Robust Estimation of cDNA Microarray Intensities with Replicates


Raphael Gottardo, Adrian E. Raftery, Ka Yee Yeung, and Roger E. Bumgarner


Abstract
We consider robust estimation of gene intensities from cDNA microarray data with repli- cates. Several statistical methods for estimating gene intensities from microarrays have been proposed, but there has been little work on robust estimation of the intensities. This is particularly relevant for experiments with replicates, because even one outlying replicate can have a disastrous eŽect on the estimated intensity for the gene concerned. Because of the many steps involved in the experimental process from hybridization to image analysis, cDNA microarray data often contain outliers. For example, an outlying data value could occur because of scratches or dust on the surface, imperfections in the glass, or imperfections in the array production. We develop a Bayesian hierarchical model for robust estimation of cDNA microarray intensities. Outliers are modeled explicitly using a t-distribution, and our model also addresses classical issues such as design effects, normalization, transformation, and nonconstant variance. Parameter estimation is carried out using Markov Chain Monte Carlo.

The method is illustrated using two publicly available gene expression data sets. The between-replicate variability of the intensity estimates is reduced by 64% in one case and by 83% in the other compared to raw log ratios. The method is also compared to the ANOVA normalized log ratio, the removal of outliers based on Dixon's test, and the lowess normalized log ratio, and the between-replicate variation is reduced by more than 55% relative to the best of these methods for both data sets.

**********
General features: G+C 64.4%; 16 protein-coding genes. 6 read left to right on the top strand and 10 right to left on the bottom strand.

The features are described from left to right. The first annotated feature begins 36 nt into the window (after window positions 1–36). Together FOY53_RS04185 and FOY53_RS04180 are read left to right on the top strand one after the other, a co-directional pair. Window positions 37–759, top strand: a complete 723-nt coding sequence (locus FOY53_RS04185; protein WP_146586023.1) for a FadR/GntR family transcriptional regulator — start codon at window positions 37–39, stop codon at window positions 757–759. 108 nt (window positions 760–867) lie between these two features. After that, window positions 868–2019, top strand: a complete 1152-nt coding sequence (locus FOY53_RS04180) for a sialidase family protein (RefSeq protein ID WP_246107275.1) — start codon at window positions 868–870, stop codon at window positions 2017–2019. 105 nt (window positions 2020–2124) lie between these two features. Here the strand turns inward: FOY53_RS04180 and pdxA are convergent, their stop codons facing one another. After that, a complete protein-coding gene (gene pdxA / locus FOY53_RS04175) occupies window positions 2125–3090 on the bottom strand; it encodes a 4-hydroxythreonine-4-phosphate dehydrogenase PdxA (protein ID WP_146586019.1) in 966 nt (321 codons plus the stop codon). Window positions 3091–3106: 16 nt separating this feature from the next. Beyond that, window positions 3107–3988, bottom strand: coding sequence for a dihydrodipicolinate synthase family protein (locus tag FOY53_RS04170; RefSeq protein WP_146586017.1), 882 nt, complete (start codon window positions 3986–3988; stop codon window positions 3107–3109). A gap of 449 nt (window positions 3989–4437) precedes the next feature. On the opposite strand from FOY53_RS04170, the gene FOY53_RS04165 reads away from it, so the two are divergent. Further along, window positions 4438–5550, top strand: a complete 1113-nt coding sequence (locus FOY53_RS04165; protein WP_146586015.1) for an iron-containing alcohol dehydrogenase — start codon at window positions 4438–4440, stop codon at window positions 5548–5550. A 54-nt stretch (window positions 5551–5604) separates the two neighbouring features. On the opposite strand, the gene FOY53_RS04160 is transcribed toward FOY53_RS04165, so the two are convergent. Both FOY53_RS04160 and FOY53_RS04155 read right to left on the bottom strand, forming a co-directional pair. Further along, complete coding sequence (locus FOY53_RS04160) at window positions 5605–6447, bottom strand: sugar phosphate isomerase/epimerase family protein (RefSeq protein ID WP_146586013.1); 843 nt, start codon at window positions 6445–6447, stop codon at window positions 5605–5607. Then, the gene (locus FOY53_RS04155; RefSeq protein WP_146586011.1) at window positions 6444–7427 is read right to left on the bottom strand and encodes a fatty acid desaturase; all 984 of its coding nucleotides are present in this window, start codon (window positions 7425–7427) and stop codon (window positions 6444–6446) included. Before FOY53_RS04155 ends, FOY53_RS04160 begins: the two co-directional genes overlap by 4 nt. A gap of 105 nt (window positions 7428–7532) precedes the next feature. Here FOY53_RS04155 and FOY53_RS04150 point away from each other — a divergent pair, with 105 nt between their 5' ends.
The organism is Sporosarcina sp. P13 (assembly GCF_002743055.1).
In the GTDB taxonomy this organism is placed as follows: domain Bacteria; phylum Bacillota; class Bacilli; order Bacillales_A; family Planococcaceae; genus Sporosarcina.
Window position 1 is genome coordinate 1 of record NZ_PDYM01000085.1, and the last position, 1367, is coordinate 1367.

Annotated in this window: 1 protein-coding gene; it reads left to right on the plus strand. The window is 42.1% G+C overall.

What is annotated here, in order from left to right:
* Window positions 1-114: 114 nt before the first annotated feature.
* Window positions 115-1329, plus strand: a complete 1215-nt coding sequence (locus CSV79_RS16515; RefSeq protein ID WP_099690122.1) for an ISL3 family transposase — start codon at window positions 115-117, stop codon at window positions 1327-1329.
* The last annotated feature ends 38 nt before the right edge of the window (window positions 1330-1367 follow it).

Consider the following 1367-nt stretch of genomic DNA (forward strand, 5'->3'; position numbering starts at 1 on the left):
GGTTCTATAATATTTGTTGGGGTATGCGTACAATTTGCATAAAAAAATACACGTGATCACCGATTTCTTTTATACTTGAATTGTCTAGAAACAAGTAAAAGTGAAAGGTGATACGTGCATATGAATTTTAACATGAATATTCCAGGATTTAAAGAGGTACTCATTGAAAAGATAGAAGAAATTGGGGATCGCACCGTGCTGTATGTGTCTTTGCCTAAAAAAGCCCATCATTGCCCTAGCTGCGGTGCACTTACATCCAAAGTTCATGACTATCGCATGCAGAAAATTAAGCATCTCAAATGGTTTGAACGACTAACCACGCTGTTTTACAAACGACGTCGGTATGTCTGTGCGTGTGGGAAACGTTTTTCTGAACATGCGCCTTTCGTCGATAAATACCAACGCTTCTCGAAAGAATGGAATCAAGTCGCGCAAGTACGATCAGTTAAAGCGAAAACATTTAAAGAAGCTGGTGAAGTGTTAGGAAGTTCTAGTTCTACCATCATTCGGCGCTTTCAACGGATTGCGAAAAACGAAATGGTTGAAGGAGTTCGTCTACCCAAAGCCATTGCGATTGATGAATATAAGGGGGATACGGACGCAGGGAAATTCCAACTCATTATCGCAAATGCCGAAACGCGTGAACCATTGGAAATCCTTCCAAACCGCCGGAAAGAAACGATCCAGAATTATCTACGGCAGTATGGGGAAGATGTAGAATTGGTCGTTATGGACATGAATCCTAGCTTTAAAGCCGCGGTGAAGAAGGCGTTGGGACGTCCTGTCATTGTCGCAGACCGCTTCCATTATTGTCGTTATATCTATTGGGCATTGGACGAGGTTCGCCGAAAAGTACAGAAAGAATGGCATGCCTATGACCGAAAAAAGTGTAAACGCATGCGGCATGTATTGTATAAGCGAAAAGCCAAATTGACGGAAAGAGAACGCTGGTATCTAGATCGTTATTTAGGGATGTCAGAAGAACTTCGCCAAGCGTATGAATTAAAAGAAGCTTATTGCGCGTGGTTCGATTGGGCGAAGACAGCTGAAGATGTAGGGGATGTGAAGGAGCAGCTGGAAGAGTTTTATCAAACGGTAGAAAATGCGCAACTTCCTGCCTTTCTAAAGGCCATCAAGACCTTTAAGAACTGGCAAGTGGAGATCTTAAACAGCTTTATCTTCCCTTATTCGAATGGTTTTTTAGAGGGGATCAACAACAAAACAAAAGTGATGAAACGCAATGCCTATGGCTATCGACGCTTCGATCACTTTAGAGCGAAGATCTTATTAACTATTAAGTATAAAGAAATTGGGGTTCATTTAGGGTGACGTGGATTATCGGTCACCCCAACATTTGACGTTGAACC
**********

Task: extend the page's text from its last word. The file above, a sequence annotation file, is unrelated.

We also address the issue of whether the image background should be removed when estimating intensities. It has been argued that one should not do so because it increases variability, while the arguments for doing so are that there is a physical basis for the im- age background, and that not doing so will bias the estimated log-ratios of differentially expressed genes downwards. We show that the arguments on both sides of this debate are correct for our data, but that by using our model one can have the best of both worlds: one can subtract the background without greatly increasing variability.



  • Technical Report: Technical Report 438, Department of Statistics, University of Washington. pdf file

  • Software: Our implementation, RAMA (Robust Analysis of MicroArrays), is freely available as a BioConductor Package.

  • Datasets:
    • Intensites were extracted using the SpotOn Image software. These intensities can be found from the SPT files, which are tab-delimited text files (and hence, can be viewed using any spreadsheet program such as Excel). Here is a documentation of the SPT file column headers.
    • Like and like data: archived data
    • HIV data
      • HIV1 data: CEM mock vs LAI 01 hr #1
      • HIV2 data: CEM mock vs LAI 01 hr #2